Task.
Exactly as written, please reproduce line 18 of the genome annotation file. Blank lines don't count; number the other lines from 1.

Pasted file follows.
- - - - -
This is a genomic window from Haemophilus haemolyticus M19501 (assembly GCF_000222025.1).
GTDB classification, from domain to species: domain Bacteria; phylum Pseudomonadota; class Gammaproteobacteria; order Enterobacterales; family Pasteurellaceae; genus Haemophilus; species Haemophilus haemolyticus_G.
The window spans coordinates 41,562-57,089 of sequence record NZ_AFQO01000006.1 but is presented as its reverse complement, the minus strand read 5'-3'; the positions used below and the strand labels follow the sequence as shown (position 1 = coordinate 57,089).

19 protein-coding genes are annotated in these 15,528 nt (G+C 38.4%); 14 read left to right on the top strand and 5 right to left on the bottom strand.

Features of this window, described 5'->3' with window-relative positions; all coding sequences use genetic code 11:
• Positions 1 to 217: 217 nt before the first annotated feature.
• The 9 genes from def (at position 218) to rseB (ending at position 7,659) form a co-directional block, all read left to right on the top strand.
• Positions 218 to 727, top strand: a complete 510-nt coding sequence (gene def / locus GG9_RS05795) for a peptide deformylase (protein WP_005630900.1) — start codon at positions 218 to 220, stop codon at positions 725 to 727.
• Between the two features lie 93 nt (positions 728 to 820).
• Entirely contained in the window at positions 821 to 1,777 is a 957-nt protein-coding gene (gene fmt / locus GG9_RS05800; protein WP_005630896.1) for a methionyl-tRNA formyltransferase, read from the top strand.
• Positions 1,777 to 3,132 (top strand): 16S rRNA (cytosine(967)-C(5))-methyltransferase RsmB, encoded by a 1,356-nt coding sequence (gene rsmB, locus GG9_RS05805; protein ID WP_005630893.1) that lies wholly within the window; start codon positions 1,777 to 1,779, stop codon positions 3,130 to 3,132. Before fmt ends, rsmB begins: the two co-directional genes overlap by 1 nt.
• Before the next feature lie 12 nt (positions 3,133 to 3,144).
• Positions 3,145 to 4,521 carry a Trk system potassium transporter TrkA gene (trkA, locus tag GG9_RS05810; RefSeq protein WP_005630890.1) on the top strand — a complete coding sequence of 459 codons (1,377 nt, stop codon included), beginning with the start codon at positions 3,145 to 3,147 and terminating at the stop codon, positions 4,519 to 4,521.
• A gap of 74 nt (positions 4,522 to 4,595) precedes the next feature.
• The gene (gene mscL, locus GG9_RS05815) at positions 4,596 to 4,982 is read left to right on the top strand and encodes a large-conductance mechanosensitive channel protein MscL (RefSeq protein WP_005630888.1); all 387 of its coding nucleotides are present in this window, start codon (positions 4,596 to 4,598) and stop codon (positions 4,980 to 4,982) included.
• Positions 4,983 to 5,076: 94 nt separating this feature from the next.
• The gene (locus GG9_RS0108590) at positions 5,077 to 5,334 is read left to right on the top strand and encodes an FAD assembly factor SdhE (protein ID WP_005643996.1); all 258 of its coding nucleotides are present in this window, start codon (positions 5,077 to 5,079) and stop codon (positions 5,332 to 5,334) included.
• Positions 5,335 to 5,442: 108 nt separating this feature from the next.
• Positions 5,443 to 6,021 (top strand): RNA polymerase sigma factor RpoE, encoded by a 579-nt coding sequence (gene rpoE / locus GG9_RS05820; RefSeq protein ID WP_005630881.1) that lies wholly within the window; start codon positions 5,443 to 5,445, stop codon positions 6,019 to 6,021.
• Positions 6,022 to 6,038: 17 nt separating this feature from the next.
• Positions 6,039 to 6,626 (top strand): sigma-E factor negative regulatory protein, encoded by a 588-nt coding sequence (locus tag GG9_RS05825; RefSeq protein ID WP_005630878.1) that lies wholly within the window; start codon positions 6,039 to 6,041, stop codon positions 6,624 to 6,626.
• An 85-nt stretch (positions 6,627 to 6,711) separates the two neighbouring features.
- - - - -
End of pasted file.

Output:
• Positions 5,335 to 5,442: 108 nt separating this feature from the next.